Across eight versions and two weeks…

I’ll let you in on a secret: 95% of what I do on a daily basis isn’t particularly difficult, challenging, or hard to do. Mostly it involves reading for understanding and synthasizing separate ideas into a coherent thread so that someone slightly further up the food chain can use and/or ignore at his or her convenience. Just about everything else is really a supporting requirement.

In a world that operates on basic logic, it should all be mind numbingly easy to do. Of course no one has ever accused Uncle of running his universe based on any kind of rational system. As often as not it’s living in a state of just barely organized chaos in which that slim thread of organization is threatening to split apart without warning at any time.

Nothing I do should be particularly hard to do. And yet somehow it is. Today for instances I revised a bit of written work so that version eight bears a striking resemblance to version one – that I put together more than two weeks and six versions ago.

Now if I were doing something like drafting whole sections of the State of the Union Address I could almost understand the fine tuning of happy to glad. In this instance, you’ll just have to imagine that what I’m working on is more than several rungs lower on the scale of importance than that. Many, many, many rungs lower.

This shouldn’t be so goddamned hard to do. And yet you’ll have to excuse me because I’m off to punch up version nine with a few more “recommended changes.”

Rolling my eyes at emotional arguments since 1978…

Here’s the thing: I’m not an overtly emotional guy. I’ve been known to be sentimental at times, but I’m not going to be the one who cries with you over pretty much anything. If you’re trying to convince me of the right-ness of your argument, coming at me with an sales pitch full of emotional tugs upon my heart is 100% the wrong way to win me over to your cause.

Like Captain Renault with Rick’s gun pointed at his chest in the dramatic final scene of Casablanca, I’ll take this opportunity to remind you “that is my least vulnerable spot.” It’s not so much that I don’t have a heart, I simply try to minimize its use as the basis for sound decision making. Long life experience tells me doing so doesn’t generally end well. I’ve had significantly more success by letting my head take the lead in making the heard decisions.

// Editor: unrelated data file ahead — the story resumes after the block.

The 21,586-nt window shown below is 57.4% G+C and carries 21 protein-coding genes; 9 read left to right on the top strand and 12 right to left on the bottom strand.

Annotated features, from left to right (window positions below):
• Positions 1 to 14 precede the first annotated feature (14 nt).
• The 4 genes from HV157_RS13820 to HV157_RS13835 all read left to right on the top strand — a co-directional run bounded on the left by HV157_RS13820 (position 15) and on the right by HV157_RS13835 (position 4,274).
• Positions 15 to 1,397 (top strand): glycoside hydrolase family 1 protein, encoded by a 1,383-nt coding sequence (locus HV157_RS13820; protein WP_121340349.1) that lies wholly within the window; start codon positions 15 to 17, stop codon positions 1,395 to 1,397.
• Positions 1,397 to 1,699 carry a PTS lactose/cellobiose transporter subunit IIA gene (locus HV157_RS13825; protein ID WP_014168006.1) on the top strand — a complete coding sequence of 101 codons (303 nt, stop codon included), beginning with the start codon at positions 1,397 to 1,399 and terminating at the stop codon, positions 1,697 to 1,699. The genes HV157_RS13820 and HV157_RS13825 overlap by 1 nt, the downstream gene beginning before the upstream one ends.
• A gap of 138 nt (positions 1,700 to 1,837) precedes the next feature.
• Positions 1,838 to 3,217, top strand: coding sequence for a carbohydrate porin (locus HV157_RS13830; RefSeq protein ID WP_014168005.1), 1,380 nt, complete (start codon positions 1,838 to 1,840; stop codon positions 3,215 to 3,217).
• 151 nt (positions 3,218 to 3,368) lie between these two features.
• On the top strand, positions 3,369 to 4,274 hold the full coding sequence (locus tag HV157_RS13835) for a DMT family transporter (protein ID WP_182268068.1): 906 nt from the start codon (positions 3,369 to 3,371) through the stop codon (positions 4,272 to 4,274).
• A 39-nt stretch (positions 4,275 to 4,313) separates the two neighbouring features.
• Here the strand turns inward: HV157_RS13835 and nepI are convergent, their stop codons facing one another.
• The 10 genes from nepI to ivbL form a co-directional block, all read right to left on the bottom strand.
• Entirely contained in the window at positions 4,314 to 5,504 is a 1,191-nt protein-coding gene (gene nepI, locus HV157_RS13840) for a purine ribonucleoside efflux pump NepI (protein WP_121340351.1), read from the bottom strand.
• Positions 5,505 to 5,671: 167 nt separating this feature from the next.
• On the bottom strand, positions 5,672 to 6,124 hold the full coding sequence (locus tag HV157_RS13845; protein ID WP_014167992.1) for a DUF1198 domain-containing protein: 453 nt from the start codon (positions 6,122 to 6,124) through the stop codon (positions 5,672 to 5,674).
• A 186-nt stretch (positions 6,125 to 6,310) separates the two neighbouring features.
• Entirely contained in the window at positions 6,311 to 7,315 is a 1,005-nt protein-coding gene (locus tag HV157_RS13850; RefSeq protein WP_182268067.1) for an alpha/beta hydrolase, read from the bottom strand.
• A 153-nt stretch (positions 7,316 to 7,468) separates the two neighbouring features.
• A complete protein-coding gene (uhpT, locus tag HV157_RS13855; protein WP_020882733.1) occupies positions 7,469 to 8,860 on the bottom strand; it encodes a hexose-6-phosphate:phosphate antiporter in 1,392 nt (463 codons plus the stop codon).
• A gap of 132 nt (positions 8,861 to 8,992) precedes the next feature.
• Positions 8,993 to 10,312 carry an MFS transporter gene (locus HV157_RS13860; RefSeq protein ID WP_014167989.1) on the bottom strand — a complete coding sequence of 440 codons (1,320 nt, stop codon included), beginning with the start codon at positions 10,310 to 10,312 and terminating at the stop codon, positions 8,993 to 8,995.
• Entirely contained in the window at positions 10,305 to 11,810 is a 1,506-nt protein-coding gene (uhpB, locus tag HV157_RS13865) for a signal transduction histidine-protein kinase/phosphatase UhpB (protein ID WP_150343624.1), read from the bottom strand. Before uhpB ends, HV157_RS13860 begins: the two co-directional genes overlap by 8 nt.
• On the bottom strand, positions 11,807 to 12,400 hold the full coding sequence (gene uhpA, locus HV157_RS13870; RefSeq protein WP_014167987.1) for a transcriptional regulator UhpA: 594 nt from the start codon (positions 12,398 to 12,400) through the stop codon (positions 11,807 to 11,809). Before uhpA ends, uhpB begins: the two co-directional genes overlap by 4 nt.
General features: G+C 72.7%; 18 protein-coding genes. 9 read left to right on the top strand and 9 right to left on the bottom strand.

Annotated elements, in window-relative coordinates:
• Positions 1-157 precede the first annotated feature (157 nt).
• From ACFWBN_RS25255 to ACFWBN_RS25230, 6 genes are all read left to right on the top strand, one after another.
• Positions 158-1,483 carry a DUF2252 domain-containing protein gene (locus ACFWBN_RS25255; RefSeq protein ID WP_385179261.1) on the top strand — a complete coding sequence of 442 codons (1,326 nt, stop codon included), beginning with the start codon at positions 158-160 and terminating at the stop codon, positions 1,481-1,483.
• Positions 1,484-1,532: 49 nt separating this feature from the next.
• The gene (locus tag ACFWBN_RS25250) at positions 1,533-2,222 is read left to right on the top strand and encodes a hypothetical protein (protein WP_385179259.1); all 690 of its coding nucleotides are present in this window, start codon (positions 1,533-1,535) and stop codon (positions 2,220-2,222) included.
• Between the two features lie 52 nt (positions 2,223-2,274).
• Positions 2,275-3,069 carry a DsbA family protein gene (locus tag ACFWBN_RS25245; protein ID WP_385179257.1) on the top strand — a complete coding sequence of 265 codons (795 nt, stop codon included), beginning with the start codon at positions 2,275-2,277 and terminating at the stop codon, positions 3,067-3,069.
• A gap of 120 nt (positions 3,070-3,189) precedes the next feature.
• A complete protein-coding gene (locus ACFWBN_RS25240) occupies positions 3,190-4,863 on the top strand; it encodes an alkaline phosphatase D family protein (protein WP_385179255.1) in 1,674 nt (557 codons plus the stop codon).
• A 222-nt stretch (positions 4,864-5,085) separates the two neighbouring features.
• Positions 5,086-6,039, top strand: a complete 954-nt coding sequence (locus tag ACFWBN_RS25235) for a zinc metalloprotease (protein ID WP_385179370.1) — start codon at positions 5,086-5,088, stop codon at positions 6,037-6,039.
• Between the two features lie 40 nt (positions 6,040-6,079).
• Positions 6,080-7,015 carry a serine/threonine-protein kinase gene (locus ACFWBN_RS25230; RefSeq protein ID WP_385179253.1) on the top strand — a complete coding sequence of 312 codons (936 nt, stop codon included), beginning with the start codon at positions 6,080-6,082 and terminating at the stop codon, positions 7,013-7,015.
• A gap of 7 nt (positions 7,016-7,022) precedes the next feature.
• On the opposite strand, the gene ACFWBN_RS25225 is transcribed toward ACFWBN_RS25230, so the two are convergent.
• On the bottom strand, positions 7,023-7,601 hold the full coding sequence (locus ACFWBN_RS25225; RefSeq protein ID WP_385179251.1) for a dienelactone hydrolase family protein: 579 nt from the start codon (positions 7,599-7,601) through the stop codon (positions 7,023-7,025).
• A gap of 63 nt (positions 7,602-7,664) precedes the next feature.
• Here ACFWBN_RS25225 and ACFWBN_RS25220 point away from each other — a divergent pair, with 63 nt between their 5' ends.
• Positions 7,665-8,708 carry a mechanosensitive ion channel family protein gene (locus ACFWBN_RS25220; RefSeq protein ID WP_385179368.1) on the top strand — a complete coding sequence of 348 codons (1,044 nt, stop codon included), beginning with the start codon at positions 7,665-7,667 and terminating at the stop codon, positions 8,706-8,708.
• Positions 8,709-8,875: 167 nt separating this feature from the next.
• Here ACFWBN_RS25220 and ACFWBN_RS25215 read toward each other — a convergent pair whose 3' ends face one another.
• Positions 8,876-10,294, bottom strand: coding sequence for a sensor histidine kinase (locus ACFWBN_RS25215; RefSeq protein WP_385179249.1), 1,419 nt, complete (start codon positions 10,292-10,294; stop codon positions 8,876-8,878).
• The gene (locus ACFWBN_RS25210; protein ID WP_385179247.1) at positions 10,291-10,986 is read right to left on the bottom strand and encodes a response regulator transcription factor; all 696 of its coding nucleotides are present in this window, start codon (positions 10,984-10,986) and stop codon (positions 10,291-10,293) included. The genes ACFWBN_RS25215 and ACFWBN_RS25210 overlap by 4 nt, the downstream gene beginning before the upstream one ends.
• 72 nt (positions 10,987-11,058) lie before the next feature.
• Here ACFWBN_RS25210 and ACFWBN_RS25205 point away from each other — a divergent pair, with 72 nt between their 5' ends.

Since so many of my countrymen seem determined to be lead about by the heartstrings, though, I’ve taken the liberty of noggining through a modest proposal that would at first blush defuse both the border security hawks and those shrieking “won’t somebody please think of the children.”

What I’ve come up with, in broad strokes, is that Homeland Security should lease space on the Mexican side of the southern border in which to conduct investigations and process those seeking entry into the United States. Those seeking lawful entry wouldn’t risk being detained or separated from family members as they hadn’t crossed into the United States or broken any federal law. Their location in Mexico relieves the US Government from the need for housing, feeding, and providing medical care on site – although we could always throw some money at Mexico to help offset their increased costs. As those seeking entry are vetted and processed, they could be admitted through the designated port of entry or denied entry for cause – all nice an neat without the troubles associated with letting them first set foot on US soil and then starting the process.

This system could be put in effect at every designated port of entry from the Pacific straight across to the Gulf of Mexico. Effectively, the carrot is that families can stay together while their case is heard and disposition made. The stick, because there always has to be a stick, is that anyone found crossing illegally and opting not to avail themselves of the designated processes, would be ejected forthwith from the United States to their country of origin or the nearest country that will grant them asylum and be barred from seeking further admittance to the United States.

Sure, it’s just a quick thought exercise on what right might look like, but that feels more productive than sitting around wringing my hands, gnashing my teeth, and crying bitter, bitter tears.

What Annoys Jeff this Week?

1. Intellectual inconsistency. As recently as a few weeks ago, the popular narrative was of police brutality, cops shooting unarmed citizens, and the racist tendencies of police departments across the country. This week the news is full of those arguing that only the police should have semi-automatic weapons. It stands to reason that if you think the police are a bunch of trigger happy racist jerks, they’re precisely the group of people you don’t want to have armed with “sophisticated weapons of war.” Then again, intellectual inconsistency isn’t so much of a big deal when your argument stems largely from a place of emotion rather than from logic, so there’s that.